The Impact of Technology through the Years on Churches Everywhere

by Emily on May 3, 2017

in Articles

If you read the Bible, you will see that in both Old and New Testaments the word was spread in a way we would refer to today as ‘pounding the pavement.’ Disciples of the old way as well as the new covenant trekked from village to village sharing their story and for most of that time, it was an oral tradition, not in writing for thousands of those early years. So, in a word, you could say that the way in which we are able to ‘get the word out’ is the greatest impact of technology, but there are other ways in which technology has had a major impact on churches everywhere. Consider the following.

The Gutenberg Printing Press

There probably isn’t a student anywhere on earth who hasn’t studied the advent of the printing press in the 15th Century and German goldsmith, Johannes Gutenberg. It had been his desire for more than one reason to keep his invention a ‘secret’ but despite all that, today there are still around 50 copies of the original first printing of the Gutenberg Bible still in existence somewhere around the globe.

Imagine that! Being impressed because we have 50 copies of something? Today with advances in digital technology printing presses we can print more than 50 copies in a minute – hard copies that is – and with digital telecommunications, computer screens around the world can view the entire Bible in moments by downloading the Book in its entirety or through a series of study apps such as those built by groups with the church apps on iBuildApp builder.

However, getting back to the printing press, it is the one greatest invention in church history that is even credited with changing the course of church history. Without a Bible in written form, Protestants wouldn’t have had a major reason for the reformation, which was that the Bible should be available to all, not just for clergy. That was a biggie with Rev. Martin Luther, once a revered Catholic priest. It was his contention that the Holy Bible was meant to be read by all, not just an elite few who could interpret it as they pleased and so it went, leading up to the Reformation as the ultimate trigger.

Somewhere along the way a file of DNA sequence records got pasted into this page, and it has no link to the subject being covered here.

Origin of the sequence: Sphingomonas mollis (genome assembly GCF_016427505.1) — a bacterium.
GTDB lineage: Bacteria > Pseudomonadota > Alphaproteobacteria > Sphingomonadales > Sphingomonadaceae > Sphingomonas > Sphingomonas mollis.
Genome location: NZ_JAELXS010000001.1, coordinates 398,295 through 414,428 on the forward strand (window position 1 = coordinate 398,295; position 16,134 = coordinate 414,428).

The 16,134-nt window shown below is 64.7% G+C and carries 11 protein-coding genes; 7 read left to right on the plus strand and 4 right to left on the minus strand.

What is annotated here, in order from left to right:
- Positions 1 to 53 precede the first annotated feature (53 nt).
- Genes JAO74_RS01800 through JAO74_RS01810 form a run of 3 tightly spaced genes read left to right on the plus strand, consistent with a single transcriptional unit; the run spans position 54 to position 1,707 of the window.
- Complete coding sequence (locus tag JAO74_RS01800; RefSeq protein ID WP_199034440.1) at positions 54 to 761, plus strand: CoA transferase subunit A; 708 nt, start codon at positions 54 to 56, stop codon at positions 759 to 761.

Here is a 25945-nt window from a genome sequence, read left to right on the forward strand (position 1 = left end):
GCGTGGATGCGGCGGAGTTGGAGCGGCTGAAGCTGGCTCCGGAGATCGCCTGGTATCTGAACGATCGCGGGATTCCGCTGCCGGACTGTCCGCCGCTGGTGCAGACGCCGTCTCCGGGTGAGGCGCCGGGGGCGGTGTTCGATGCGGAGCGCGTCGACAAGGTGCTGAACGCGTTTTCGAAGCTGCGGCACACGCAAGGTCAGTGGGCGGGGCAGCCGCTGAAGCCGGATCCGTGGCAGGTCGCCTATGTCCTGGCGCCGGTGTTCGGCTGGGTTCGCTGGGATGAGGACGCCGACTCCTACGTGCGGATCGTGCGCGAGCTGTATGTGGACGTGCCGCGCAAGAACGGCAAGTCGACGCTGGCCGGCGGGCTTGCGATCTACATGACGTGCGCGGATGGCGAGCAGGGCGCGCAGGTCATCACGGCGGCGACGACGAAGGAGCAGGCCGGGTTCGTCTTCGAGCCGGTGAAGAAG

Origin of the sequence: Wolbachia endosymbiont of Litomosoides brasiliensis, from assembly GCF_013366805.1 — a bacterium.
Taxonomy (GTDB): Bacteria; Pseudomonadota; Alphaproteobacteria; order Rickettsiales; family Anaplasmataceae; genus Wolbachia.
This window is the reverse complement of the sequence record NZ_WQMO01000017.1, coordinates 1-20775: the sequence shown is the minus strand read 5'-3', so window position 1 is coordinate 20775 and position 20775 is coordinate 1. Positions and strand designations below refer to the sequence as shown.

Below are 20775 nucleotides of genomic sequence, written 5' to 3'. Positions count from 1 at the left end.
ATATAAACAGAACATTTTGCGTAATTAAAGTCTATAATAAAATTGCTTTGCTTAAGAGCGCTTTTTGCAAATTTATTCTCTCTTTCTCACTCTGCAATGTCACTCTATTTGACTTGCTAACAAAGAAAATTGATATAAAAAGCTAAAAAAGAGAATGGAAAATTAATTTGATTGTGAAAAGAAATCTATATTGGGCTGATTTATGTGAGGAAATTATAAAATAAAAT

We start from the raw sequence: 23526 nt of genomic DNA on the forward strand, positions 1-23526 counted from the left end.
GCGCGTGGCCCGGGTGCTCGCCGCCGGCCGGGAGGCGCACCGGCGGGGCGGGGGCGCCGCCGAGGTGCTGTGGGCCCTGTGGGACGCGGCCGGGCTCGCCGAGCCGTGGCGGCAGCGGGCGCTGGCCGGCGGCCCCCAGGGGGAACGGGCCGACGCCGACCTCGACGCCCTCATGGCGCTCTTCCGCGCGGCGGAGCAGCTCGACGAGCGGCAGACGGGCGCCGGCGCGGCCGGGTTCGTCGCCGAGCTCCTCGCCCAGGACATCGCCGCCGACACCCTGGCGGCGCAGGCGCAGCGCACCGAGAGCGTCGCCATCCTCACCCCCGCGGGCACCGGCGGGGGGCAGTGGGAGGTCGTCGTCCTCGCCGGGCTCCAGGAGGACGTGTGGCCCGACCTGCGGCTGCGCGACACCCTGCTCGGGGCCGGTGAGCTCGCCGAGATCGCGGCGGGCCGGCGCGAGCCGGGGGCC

Electricity, Lighting, Sound and Climate Control

Now consider what the mere discovery of electrical charges and electricity have done for churches. Without going into the long, and sometimes contentious history of how electricity was first harnessed and the light bulb was invented, it should be self-evident the benefits to churches around the world. Now services can be held in lighted assemblies which can be kept heated or cooled as needed.

Previous assemblies met by candlelight and wood burning stoves to keep warm in the colder months, but now the invention of electric (incandescent) lighting and electric heat and cooling systems made it possible for people to enjoy a comfortable climate on Sundays with enough light to see the preacher and read the prayer books, song books and Bibles in front of them.

Again, without going into the history of the amplification of sound, it is now possible to hear what is being said in the far reaches of even major cathedrals. No more getting to church hours early to get a seat up front so that you could hear what the pastor was saying. Amplified sound and a series of hard-wired speakers strategically placed throughout the church make it possible for all to hear what is going on.